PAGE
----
This year marked the debut of new federal requirements for school lunches and Janie Duffy, OPAA! food management, told the Nevada R-5 Board of Education Wednesday night that under the new rules there are five meal components: meat or meat substitute, grain, fruits, vegetables and milk. She said that each student maychoose to skip two components, however, they must have one-half cup of a fruit or vegetable or a combination of the two.
Duffy said that the new regulations limit the amount of starch that makes it almost impossible to include any kind of dessert.
"Cookies and cake are pretty well gone because of the limits on grain," he said.
"We can't even do sandwiches every day because of the limits on grain," she said.
Since the new requirements were implemented Duffy said that the media has carried reports of students being hungry after they have finished their meal. To help eliminate that problem she said that OPAA! will allow students to have all the servings of fruits and vegetables they want.
As part of the requirements she said they have to offer students some dark red, dark orange and dark green vegetables during the week. These include things like kale and broccoli.
She said they have also used sweet potato fries and tater tots, but the students do not like them.
"They also must have a dry bean selection once each week," she said.
"It's a matter of redirecting kids to try different things," board member Joy Hawks said.
"This is supposed to be a balance between malnutrition and obesity," Duffy said.
She told the board they make sure all the meals they serve are reimbursable, which gets the district a $3 federal reimbursement for each meal.
"That's what allows us to feed kids," Dr. David Stephens, R-5 superintendent, said.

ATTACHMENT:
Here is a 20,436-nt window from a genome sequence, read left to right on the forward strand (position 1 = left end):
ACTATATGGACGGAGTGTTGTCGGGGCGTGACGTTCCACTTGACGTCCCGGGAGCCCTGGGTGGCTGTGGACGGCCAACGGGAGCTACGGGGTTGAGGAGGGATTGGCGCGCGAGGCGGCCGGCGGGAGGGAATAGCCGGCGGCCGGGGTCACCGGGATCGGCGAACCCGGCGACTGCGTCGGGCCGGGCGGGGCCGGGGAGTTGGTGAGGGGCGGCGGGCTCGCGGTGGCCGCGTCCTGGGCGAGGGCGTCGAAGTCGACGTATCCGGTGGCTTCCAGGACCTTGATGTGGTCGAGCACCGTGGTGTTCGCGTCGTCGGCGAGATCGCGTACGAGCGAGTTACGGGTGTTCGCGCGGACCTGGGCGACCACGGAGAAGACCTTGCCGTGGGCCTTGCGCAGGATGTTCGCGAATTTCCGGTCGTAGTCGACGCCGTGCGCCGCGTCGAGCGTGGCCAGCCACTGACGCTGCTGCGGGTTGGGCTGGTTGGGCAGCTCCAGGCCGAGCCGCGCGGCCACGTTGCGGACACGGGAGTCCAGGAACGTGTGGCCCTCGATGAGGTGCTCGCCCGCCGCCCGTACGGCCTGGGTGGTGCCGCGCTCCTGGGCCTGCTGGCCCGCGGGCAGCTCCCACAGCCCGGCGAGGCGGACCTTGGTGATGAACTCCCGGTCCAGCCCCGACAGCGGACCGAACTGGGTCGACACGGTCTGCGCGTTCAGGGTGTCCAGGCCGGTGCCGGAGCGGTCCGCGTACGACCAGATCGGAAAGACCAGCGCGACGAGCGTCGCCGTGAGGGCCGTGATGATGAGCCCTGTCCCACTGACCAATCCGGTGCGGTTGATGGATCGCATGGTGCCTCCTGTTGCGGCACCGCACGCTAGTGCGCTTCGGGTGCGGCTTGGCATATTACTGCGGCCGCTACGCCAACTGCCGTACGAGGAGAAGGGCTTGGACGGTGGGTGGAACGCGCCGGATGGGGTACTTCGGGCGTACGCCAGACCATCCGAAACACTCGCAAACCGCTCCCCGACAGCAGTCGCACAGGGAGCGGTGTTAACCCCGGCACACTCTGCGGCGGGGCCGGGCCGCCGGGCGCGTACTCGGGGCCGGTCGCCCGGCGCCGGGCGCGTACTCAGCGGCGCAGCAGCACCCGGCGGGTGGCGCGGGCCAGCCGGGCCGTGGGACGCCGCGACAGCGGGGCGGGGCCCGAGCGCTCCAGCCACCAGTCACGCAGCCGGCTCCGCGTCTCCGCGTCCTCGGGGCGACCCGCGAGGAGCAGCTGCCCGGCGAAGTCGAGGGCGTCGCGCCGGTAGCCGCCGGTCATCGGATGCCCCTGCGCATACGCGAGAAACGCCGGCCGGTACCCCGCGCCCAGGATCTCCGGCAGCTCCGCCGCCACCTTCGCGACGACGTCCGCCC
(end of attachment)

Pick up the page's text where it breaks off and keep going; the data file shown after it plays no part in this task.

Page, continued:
Duffy told the board that because of the new guidelines the food costs more. The suppliers have had to change from white bread for example to bread that is half whole grain, which is more expensive.
"So this year the government is offering an additional 6 cents reimbursement if we meet the guidelines," she said, adding that the 6-cents may not sound like a lot of money, but when you consider the number of meals the district serves, it is a lot of money.
In response to a question from board member Mike McCaffree, she said that she thinks more students are bringing their lunches because of the meals.
"I think that if more parents came in and saw that they can take all the fruit and vegetables they want they would have a different opinion," she said.
"I wish I could get more parents in to see what we're offering," Duffy said.
"Company-wide we're seeing a drop due to the new regulation or 3 percent overall," she said.
In other business the board:
* Voted 7-0 to approve a committee to submit three names to the R-5 board for the new performing arts center.
* Voted 7-0 to accept the district's annual audit.